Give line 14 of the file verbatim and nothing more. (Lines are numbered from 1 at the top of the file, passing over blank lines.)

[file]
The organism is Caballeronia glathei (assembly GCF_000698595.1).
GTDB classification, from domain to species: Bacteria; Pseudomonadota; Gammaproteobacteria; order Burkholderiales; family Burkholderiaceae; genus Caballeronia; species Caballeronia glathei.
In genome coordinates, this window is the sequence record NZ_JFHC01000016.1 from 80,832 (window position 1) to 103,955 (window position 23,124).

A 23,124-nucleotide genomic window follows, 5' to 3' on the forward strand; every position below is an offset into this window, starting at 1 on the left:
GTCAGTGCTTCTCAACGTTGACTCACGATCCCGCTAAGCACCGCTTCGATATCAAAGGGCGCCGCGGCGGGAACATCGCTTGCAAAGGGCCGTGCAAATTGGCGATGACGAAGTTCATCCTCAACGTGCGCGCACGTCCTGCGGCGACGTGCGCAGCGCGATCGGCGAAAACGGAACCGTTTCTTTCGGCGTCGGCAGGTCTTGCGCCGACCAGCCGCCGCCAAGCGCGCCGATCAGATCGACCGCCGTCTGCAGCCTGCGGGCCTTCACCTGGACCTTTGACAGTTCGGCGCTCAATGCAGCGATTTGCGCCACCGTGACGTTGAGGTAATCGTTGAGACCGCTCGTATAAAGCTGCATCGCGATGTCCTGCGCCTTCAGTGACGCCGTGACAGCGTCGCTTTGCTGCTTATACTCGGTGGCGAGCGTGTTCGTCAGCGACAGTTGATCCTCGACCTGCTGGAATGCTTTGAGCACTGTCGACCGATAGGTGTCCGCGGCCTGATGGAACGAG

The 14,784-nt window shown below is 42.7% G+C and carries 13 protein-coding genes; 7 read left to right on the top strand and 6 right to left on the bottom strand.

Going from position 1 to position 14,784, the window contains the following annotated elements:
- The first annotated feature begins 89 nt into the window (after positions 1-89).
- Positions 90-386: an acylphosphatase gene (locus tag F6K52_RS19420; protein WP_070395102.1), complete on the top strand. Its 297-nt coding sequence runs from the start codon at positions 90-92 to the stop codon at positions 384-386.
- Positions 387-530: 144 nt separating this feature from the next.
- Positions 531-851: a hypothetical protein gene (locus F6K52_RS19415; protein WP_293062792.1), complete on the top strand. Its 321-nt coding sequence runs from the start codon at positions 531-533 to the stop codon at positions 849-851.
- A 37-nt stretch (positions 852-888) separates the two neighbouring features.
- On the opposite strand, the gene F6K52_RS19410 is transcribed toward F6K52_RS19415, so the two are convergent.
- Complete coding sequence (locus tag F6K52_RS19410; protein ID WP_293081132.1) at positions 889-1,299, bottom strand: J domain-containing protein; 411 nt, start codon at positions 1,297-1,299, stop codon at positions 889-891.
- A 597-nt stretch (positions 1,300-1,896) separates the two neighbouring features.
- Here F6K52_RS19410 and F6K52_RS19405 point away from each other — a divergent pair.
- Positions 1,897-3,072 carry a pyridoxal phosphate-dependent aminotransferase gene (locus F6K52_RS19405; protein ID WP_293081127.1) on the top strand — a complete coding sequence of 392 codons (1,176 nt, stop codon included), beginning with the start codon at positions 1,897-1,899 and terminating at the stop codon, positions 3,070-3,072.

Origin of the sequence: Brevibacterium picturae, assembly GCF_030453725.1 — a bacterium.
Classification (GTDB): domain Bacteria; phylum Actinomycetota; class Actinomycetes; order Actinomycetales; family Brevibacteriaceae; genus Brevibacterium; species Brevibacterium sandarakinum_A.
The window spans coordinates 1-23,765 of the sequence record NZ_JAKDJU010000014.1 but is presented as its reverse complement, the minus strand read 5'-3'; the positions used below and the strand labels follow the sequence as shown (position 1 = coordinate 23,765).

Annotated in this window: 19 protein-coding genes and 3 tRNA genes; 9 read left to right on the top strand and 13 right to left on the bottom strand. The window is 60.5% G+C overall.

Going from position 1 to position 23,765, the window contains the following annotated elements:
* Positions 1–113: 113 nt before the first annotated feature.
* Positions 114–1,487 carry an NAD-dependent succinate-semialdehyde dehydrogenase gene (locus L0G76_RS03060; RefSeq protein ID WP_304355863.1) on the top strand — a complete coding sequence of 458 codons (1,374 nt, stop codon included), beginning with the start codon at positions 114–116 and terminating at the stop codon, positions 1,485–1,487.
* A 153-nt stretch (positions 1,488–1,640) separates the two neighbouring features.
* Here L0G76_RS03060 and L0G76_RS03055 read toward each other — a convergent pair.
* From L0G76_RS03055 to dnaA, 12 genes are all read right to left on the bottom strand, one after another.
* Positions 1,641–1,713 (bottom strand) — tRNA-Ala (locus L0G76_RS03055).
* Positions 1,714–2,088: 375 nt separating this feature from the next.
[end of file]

- Complete coding sequence (locus tag F6K52_RS19410; protein ID WP_293081132.1) at positions 889-1,299, bottom strand: J domain-containing protein; 411 nt, start codon at positions 1,297-1,299, stop codon at positions 889-891.